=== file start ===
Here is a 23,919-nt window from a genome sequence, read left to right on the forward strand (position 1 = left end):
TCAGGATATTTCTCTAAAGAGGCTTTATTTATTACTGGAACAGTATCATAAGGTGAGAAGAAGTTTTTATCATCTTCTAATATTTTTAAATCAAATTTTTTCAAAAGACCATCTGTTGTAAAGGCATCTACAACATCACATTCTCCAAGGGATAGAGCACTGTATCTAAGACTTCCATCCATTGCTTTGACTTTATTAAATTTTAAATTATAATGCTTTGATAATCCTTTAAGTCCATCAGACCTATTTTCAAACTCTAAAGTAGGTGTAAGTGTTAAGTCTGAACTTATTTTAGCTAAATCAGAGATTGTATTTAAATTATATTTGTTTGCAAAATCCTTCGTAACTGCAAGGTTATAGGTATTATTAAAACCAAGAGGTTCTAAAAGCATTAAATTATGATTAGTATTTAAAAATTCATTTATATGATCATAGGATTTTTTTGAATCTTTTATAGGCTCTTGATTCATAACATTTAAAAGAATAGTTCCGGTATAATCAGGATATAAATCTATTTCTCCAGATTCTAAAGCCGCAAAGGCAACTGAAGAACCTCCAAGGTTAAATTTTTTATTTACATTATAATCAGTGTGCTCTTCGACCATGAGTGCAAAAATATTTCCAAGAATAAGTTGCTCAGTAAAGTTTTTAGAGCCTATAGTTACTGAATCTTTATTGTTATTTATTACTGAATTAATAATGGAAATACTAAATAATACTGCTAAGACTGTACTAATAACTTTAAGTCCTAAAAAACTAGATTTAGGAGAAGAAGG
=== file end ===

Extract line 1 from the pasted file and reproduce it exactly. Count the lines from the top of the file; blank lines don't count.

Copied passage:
Here is a 23,919-nt window from a genome sequence, read left to right on the forward strand (position 1 = left end):